For Fein, Football Isn't Life-or-death Matter

August 10, 2009|By Kevin Cowherd

If you're a sucker for feel-good NFL training camp stories, you'll want to hear about Tony Fein.

Fein, 27, is an undrafted rookie linebacker out of Mississippi who's trying to catch on with the Ravens this summer.

Depending on whom you talk to, he either has no shot to make the team or the kind of shot you have of hitting the trifecta at the track tomorrow.

If he's lucky, he could stick as a practice-squad player.

This would be bitterly disappointing to Fein. But it won't kill him. And that's fine with him, since the man has already seen death up close as an Army combat veteran in Iraq, where he served for a year as a 19 Delta recon scout.

Compared with that line of work, this one's a day at the beach.

"Football gets tough, with the heat and physical demands," he said after practice Sunday at sweltering McDaniel College. "But at least I know I'm going to be alive today. And tomorrow."

There were times, Fein said, when he wasn't sure he would make it out of Baghdad.

He won't give you war stories, saying simply, "I really don't like to rehash things like that."

But as a recon scout, you're the first to see the enemy, a particularly harrowing assignment in the swirling chaos of an urban battlefield like Baghdad.

"You're the eyes and ears of the commander," he said of recon work. "You're out there assessing what the enemy has, the capabilities, the numbers and stuff like that."

You also get shot at and try to tiptoe around roadside bombs, which he said he did while also living through a lot of "urban warfare stuff, close-quarter-combat stuff."

"I was lucky to come out unscathed," he said, "so I'm grateful for that every day."

And he's grateful to the Ravens for giving him another chance to be an NFL football player, something he has dreamed about since he was a little kid.

Fein has the kind of football back story you could turn into a Hollywood movie. After starring as a quarterback and linebacker at South Kitsap High in Port Orchard, Wash., he worked as a roofer for a year before joining the Army to make money for college.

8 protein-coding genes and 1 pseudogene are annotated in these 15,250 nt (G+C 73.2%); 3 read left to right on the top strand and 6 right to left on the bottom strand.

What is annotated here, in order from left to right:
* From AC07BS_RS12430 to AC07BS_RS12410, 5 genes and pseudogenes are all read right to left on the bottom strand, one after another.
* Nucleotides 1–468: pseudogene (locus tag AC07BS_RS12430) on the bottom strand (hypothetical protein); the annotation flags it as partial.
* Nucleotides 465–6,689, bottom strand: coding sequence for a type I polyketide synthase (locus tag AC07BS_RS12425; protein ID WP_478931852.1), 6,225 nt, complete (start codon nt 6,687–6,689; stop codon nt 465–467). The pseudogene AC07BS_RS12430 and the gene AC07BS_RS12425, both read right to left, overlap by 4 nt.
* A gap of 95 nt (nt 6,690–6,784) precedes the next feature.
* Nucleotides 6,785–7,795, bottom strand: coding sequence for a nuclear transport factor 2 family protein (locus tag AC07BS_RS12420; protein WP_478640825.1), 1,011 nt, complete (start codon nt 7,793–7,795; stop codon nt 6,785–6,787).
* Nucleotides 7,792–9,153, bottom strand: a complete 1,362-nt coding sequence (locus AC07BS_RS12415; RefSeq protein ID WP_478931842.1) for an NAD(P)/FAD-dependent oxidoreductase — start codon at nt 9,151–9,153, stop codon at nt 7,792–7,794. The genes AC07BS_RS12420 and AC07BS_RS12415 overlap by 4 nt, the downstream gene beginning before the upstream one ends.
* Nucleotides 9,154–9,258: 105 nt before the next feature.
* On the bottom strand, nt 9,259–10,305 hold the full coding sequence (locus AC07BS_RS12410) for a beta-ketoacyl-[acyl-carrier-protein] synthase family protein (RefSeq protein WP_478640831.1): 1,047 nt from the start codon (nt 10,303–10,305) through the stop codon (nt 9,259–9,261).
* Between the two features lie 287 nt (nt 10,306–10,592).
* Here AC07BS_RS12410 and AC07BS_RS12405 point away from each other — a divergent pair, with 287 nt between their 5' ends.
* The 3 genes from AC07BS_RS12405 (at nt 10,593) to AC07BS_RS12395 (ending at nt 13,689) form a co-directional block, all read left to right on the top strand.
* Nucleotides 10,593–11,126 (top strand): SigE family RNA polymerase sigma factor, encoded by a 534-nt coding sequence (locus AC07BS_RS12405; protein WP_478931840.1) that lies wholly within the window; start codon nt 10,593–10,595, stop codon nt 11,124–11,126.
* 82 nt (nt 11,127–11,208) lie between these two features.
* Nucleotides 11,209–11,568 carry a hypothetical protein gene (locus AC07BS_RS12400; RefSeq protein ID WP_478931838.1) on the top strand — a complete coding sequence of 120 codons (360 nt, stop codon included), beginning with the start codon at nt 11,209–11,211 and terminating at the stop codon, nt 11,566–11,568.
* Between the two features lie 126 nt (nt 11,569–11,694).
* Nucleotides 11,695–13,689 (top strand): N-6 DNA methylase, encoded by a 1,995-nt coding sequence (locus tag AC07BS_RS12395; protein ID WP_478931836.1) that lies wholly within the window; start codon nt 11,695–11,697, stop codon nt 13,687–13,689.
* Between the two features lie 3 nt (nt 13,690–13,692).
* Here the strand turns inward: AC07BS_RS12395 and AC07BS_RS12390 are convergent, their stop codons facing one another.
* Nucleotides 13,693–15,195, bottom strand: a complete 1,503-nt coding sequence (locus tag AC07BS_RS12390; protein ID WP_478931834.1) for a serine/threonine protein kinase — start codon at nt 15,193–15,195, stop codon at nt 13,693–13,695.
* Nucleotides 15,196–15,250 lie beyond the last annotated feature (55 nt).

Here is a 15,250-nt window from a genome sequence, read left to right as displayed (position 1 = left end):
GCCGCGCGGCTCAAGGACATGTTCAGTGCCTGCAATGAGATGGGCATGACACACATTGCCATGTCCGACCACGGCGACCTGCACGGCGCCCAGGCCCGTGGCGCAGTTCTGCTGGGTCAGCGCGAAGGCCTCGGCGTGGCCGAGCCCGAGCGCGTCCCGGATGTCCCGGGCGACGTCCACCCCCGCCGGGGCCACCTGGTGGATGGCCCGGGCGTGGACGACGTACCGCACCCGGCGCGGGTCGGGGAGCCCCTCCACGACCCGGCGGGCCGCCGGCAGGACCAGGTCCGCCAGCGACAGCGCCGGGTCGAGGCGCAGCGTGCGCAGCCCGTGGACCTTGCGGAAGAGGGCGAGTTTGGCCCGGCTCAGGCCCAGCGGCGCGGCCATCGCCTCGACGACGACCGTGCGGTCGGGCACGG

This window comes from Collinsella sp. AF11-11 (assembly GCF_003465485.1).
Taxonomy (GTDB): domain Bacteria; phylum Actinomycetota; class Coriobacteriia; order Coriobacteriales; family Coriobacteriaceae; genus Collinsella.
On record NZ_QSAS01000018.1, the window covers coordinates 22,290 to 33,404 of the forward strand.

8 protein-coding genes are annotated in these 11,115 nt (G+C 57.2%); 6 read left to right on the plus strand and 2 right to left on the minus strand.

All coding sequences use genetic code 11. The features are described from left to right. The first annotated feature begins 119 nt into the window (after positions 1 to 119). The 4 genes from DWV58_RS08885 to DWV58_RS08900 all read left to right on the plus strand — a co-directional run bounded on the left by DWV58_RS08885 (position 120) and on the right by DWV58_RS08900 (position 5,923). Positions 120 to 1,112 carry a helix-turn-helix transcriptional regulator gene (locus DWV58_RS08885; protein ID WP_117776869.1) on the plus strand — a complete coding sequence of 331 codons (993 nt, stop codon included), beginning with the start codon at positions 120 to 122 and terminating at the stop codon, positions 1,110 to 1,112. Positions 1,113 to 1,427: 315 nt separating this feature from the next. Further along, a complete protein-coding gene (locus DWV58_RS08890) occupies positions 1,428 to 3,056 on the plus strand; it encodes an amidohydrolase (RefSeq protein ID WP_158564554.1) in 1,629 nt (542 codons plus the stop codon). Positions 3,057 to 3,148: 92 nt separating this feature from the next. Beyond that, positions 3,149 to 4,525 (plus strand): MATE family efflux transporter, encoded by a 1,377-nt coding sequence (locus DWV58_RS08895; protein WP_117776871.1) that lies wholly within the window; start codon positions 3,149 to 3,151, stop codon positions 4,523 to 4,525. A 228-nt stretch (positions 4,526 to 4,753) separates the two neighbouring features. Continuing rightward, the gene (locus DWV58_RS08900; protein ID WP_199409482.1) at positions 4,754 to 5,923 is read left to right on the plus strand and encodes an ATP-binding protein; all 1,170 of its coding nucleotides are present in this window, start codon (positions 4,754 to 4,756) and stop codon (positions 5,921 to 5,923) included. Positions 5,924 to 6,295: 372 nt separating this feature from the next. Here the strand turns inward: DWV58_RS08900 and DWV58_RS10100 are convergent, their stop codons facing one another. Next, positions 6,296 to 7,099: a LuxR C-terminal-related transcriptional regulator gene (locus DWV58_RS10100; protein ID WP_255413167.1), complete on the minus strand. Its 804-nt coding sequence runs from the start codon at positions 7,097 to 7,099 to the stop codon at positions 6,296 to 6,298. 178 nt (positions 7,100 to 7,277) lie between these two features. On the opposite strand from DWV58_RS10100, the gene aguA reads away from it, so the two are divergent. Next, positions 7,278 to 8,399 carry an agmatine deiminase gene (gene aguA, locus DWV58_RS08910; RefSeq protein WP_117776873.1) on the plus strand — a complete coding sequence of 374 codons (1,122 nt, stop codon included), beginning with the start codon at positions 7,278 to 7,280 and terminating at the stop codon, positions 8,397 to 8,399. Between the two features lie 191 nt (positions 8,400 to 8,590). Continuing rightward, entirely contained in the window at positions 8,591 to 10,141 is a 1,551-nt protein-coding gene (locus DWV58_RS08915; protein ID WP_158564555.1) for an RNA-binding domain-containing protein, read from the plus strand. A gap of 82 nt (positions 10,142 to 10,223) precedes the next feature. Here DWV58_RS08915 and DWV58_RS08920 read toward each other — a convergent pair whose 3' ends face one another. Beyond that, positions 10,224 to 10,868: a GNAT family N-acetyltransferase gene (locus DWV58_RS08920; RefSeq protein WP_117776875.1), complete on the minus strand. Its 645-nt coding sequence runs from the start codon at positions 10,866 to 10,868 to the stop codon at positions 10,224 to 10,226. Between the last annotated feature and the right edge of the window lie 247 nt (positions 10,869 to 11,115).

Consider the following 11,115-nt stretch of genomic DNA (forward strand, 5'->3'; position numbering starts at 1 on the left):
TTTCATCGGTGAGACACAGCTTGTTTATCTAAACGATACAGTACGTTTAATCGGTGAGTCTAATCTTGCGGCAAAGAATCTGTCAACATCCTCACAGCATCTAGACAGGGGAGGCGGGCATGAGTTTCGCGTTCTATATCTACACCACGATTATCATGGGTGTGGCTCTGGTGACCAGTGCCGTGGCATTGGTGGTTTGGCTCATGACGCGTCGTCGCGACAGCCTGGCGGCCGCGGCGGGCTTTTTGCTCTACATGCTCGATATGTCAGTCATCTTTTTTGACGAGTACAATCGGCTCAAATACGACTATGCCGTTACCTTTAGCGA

He served for 3 1/2 years. When he got out, he played football at Scottsdale (Ariz.) Community College and won junior college All-America honors, ranking No. 2 nationally at his position.

From there it was on to Ole Miss, where he finished second on the team in tackles his junior year.

He went on to win the Pat Tillman Patriot Award, which is given to a football player who also saw battlefield action.

But during the spring of his senior year at Ole Miss, he butted heads with the Rebels' new coach, Houston Nutt, supposedly over a run-in Fein had with the academic staff.

Whatever the dust-up was, it earned him a trip to the bottom of the depth chart. But he had a strong second-half of the season, finishing with 52 tackles (24 solo) to rank third on the team and making a key tackle in the Rebels' upset win over top-ranked Florida.

Still, Fein wasn't invited to the NFL scouting combine and wasn't drafted, either.

Then at the Ole Miss pro day, he dazzled scouts when he bench-pressed 225 pounds 29 times, ran a 4.65-second 40-yard dash and turned in a 37 1/2 -inch vertical leap.

That got him a tryout with the Seattle Seahawks, who released him 1 1/2 months later. That's when he tried out with the Ravens, who signed him in June to keep his boyhood dream alive.

All those sweaty night recon patrols, sneaking up to abandoned warehouses teeming with insurgents, never knowing what's around the next corner - all that's behind Fein now.

Sure, NFL training camp can be a grind. And the Ravens work as hard as any team in the league.

But when you've been through what Fein has been through, you know there are other kinds of grinds far worse.

"It's just been a great experience, with Ray Lewis here and being around [Terrell] Suggs and guys of that caliber," Fein said. "It's just a dream come true, really. To be out here to compete and ... learn with some of the best football players of the world ... wow."

So far, he said, aside from rookie offensive tackle Michael Oher and rookie fullback Jason Cook, his teammates at Ole Miss, few of the Ravens know about his combat experience.

"I just come out here and try to be one of the guys," he said.

As for the long odds of his making the team, Fein says he doesn't think about that, either.

He stopped thinking about odds early in his year in Iraq, soon after the bad guys started shooting at him.

"You're three or four months in - that's a long time in combat - and you realize you have eight months left," he said. "But you just take it day by day. That's kind of what I try to do here. Take it day by day and do the best I can."

Listen to Kevin Cowherd on Tuesdays from 4 p.m. to 6 p.m. with Jerry Coleman on Fox 1370 AM.

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